Australia's Actuaries Institute makes coronavirus warning

Australia's Actuaries Institute makes coronavirus warning | Insurance Business

Australia

“A straightforward analysis of data available suggests that confirmed active cases hugely under-report community infection.”

Those were the words of actuary Douglas Isles in a piece prepared for the COVID-19 working group of the Actuaries Institute. According to Isles, modelling suggests that there may have been around 20,000 carriers of the coronavirus in Australia as of April 09.

The figure is much higher than the number of active COVID-19 cases in the country, which stands at around 3,000.

Isles noted: “The focus in the media has been on three key data points around COVID-19:  deaths, confirmed and active cases. We need to talk more about estimates and monitoring of community infection.

“Those risks need to be better understood before authorities decide when and how to relax current restrictions, an issue looming large for policymakers.”

Isles’ model made use of World Health Organisation data that tracked time lapses from the onset to recovery in various scenarios, as well as Australia-wide figures covering April 09 statistics plus rate of population testing, number of positive results, and recovery and fatality rates.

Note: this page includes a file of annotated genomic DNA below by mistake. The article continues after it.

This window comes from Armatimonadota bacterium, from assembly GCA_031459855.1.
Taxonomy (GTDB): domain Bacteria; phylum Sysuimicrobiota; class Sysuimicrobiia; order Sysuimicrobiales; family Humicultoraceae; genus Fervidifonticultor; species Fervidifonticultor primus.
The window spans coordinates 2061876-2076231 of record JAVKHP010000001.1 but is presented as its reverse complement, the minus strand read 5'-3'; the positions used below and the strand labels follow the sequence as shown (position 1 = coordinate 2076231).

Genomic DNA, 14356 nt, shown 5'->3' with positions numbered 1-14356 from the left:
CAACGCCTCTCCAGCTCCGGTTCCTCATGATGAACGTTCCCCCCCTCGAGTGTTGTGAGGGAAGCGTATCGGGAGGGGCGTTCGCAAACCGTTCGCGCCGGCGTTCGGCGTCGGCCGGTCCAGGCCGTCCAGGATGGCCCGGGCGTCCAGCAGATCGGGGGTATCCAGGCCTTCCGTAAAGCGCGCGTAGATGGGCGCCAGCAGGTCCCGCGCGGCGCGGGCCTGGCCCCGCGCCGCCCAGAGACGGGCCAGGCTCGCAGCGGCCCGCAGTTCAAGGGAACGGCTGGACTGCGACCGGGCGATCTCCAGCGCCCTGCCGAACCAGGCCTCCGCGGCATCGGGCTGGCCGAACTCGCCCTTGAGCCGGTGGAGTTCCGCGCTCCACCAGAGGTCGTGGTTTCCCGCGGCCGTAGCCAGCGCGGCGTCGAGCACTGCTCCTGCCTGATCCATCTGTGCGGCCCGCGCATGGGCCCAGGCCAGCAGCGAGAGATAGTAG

It was noted that using a constant carrier mortality rate and a constant timeframe from infection to death allows modellers to infer new carriers at a point in time.

“The Institute established a working group to help advise its professional members, industry, and policymakers who are seeking to understand the impact of the virus on our society and our economy,” said Actuaries Institute chief executive Elayne Grace.

“We are looking at community health aspects, but also how the virus impacts business sectors as diverse as health, insurance, and superannuation, and how policy changes may impact individuals, businesses, and communities.”

Grace added that the working group – which involves a core group of 13 actuaries who are supported by a further 50 actuaries – will also undertake assessments and approaches that can help in managing Australia’s eventual end to the lockdown period while ensuring that the impacts are as limited as possible.